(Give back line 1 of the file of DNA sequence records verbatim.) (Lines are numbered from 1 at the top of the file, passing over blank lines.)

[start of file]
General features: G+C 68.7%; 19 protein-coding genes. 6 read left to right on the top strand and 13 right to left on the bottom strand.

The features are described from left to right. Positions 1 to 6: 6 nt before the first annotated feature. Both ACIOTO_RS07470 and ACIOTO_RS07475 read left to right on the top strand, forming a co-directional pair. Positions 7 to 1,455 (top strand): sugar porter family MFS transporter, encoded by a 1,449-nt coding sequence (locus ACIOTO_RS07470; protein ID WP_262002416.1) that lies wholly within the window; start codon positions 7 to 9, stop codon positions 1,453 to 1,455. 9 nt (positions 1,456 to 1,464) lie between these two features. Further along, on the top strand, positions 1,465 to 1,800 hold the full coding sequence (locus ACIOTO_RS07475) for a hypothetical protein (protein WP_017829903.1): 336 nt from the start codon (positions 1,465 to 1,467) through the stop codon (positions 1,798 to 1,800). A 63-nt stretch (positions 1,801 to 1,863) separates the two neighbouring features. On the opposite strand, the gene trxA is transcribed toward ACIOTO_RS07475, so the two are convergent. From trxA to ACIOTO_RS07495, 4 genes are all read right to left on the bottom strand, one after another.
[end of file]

General features: G+C 68.7%; 19 protein-coding genes. 6 read left to right on the top strand and 13 right to left on the bottom strand.